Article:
The Summer of Naked Swim Parties
by Jessica Anya Blau
Harper Perennial, 2008
The world of Jessica Anya Blau's first novel, a humorous coming-of-age story
set in Santa Barbara, California, in the 1970s, is a world seemingly entirely
peopled with teenagers, from the 14-year-old protagonist, Jamie, to her 16-year-old sister, to Jamie's friends and boyfriend, and even Jamie's parents
and their friends, who while not technically teenagers, are stuck in a sort of
time-warp world of no responsibility or consequences. Perhaps it's fitting
then that, like a teenager, The Summer of Naked Swim Parties is sincere in its
convictions, if a little fuzzy on what exactly those convictions are.
The book takes us through the summer of 1976, an awkward summer for Jamie, who
has developed a body her mind has't quite grown into yet, and who is more
aware than ever of the strangeness of her free-loving, pot-smoking, parents
who like to swim—and, yes, sometimes cook—in the nude. She also feels herself
drifting apart from her two closest friends, Tammy and Debbie, the kind of
vapid and thoughtlessly cruel girls who give expecting parents nightmares, and
whose conversations are along the lines of, "You know, it really upsets me
sometimes. I, like, come up from a wave and my hair might be scooped back just
so and I have on the best suit, like that white one with ties on the sides,
but then I know that I look washed-out because by lips are so pale!"
Adding to the awkwardness, Jamie also has her first sexual encounters in the
course of the summer, a series of expectedly bumbling searches for the
elusive, but according to her friends and mother, wonderful, orgasm. While the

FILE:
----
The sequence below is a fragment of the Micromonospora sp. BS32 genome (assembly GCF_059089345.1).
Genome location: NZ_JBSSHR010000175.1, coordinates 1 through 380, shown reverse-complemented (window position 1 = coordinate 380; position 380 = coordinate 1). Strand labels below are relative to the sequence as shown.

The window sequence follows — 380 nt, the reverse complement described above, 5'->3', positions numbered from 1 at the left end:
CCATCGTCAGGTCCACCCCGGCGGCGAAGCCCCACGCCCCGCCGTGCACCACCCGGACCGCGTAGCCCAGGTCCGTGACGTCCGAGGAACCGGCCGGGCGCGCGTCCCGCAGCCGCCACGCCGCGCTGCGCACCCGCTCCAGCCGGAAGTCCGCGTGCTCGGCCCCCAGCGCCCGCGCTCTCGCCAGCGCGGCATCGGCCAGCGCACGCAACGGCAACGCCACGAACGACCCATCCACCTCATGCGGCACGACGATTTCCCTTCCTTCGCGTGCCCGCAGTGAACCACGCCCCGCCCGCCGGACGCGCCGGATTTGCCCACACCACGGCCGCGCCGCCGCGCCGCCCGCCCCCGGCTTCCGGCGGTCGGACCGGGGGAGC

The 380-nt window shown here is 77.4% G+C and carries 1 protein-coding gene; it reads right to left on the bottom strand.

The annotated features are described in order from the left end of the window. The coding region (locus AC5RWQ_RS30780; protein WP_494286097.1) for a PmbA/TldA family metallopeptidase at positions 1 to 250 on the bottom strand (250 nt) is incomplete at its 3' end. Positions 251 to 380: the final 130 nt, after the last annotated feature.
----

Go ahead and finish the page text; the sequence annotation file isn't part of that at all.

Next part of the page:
sex doesn't live up to Jamie's expectations, neither does her first boyfriend,
Flip (as if the name alone wasn't disappointment enough), a seventeen-year-old
surfer who Jamie's sister calls Flip-Flop "because he has the brains of one."
Like most teenagers, Jamie is consumed with issues that would seem trivial to
anyone over the age of 18, and Blau is skilled at capturing just how important
those issues can seem to someone stuck at that hormonally-driven and confusing
stage of life. But there are plenty of nontrivial issues that crop up as well
and even a tragic death that summer, which hangs momentarily like a rain cloud
over a party. The tragedies the story is most focused on, however, are the
fourteen-year-old kind: the loss of a boyfriend and the drifting apart of
childhood friends. The inevitable decisions Jamie must face about Flip and her
friends are aptly painful even if obvious; although it's disappointing that in
the end, it's not Jamie who makes the decisions but just accepts the decisions
they make for her.
The brightest and most humorous parts of the book come when Jamie's parents
briefly adopt a man they meet on a camping trip in Yosemite named Dog Feather—who is about as authentic as a Cheez Whiz—and when Jamie and her sister Renee are getting along well enough to turn the combined force of their cynical wit on their parents. In these moments both the author and the characters demonstrate their savvy and their potential.
In the end, what we hope for Jamie is what we'd hope for our own teenage selves—the chance to stay afloat long enough to realize that what we thought was the end of the world was really just the beginning of our understanding of
Previous Home Next